Second Liberal Proposes Same-Sex Marriage Bill
There won't be a coalition position to decide which of two private bills is the starting point for legalising same-sex marriage, a senior Turnbull government insists.
Conservative Liberal senator James Paterson on Monday released draft legislation which he argues will preserve the freedoms of all Australians.
The bill ensures exemptions for ministers of religion and celebrants with genuine belief and allows a limited form of conscientious objection.
It also seeks to protect freedom of speech and enacts a narrow anti-detriment clause, which would prevent governments and agencies taking adverse action against someone with a traditional view of marriage.
The bill would also guarantee the right of parents to opt their children out of school classes that conflicted with their values.
Fellow Liberal Dean Smith also has a private bill ready for parliament.
It also includes exemptions so religious organisations can refuse to conduct same-sex marriages.
Cabinet minister Mathias Cormann said his personal instinct was the Smith bill was "probably a good starting position" because it had been subject to a cross-party Senate committee process.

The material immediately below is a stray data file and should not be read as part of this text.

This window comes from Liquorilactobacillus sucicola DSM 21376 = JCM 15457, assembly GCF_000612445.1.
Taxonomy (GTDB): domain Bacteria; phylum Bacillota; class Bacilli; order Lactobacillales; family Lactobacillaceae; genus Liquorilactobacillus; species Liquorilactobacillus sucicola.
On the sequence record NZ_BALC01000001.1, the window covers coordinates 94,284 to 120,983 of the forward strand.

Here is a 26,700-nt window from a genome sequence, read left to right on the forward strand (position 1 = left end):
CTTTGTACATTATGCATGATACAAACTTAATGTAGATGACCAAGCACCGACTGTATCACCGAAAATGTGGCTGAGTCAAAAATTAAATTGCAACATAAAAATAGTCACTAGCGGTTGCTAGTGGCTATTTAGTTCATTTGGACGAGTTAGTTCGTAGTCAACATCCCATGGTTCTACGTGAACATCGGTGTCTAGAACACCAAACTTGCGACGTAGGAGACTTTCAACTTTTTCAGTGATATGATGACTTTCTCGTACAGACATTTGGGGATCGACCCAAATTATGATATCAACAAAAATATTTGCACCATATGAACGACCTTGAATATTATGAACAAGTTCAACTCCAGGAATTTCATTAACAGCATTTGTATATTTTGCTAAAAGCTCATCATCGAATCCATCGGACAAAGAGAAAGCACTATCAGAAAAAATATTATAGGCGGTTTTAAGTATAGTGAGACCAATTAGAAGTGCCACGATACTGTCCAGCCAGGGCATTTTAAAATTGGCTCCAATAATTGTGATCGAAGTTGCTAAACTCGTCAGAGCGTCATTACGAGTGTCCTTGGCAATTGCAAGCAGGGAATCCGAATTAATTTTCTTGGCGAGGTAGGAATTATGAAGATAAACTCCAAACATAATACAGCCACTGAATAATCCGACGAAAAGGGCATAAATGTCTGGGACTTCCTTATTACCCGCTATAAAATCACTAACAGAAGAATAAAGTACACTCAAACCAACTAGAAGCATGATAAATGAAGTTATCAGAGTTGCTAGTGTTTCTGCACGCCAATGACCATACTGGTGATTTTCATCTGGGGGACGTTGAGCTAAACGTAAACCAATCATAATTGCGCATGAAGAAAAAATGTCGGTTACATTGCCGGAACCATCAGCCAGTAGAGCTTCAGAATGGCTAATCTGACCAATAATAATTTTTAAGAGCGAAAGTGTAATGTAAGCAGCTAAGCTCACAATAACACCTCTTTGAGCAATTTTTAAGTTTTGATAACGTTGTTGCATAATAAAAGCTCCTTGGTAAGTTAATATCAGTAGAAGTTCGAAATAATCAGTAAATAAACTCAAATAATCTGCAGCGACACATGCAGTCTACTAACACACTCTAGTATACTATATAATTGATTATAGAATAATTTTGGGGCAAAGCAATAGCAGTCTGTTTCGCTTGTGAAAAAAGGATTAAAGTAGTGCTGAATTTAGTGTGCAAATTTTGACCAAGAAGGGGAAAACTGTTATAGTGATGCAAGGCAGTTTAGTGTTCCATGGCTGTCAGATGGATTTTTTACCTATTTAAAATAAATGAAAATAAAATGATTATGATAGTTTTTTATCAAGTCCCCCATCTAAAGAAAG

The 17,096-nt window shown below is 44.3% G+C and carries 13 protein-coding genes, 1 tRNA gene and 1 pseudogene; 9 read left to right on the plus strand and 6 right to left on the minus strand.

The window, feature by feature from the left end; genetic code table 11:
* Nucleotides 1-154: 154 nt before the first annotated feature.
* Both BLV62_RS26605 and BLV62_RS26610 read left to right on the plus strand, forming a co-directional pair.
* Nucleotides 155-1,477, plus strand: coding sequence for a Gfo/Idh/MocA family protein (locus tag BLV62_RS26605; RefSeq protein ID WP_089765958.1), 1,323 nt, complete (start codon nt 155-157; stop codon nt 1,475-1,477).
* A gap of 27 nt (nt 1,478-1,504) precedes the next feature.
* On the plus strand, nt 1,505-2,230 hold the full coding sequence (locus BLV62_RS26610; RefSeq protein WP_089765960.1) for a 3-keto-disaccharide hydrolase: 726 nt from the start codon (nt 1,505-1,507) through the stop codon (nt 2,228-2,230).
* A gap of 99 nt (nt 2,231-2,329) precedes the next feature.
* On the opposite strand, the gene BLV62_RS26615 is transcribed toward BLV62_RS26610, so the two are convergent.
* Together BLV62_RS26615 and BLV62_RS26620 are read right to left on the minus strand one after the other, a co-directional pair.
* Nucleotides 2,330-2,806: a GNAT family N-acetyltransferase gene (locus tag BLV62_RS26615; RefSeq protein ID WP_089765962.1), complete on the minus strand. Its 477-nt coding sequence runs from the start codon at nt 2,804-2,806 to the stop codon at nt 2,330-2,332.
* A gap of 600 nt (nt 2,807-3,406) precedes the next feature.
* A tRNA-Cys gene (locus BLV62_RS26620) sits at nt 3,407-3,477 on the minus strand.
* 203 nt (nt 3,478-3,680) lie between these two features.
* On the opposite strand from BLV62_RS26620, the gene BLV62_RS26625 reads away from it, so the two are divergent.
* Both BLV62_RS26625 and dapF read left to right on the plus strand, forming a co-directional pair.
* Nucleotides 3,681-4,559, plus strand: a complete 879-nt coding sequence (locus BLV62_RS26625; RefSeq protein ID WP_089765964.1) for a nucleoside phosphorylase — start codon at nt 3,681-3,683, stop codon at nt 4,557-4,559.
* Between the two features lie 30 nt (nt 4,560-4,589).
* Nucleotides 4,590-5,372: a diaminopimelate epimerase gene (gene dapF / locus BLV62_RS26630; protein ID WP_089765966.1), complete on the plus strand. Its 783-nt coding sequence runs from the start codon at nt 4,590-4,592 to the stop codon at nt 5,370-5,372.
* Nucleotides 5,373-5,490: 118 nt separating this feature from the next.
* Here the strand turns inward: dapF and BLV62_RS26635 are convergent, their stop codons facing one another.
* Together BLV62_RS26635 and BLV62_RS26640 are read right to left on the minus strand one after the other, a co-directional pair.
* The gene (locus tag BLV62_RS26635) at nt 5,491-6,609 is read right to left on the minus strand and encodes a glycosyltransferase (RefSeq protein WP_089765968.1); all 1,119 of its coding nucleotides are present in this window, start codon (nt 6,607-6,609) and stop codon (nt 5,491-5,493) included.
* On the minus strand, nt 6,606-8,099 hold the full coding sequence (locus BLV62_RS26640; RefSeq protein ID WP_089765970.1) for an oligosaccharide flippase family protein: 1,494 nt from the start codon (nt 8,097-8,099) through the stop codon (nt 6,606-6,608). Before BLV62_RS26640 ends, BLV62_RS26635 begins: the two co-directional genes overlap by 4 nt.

"But I suspect it will need improvement in terms of strengthening religious protections," he told ABC radio.
Ultimately it was up to parliament to decide which bill was the "vehicle to facilitate" the parliamentary debate.
"There won't be a government position, there won't be a party position," Senator Cormann said.
Senator Paterson, who voted yes in the marriage postal survey, says any ensuing law changes shouldn't have negative consequences for opponents of same-sex marriage.
"If the parliament opts for a narrower bill with fewer protections, I fear we will see some Australians seek to impose their values on others, with court cases and other legal mechanisms," he said in a statement announcing the draft bill.
"I've never believed that allowing same-sex couples to marry needs to come at the expense of the freedoms of other Australians."
Senator Paterson believes state and federal anti-discrimination laws aren't strong enough.
Nearly eight in 10 Australians who received the Australian Bureau of Statistics same-sex marriage survey form have already had their say.
The survey result will announced on Wednesday. Labor leader Bill Shorten said Australians expected the parliament to deal with marriage equality legislation before the end of the year.
"If we were not to implement a decision on marriage equality, the nation would throw up its hands and give up on the parliament," he told a meeting of opposition senators in Canberra.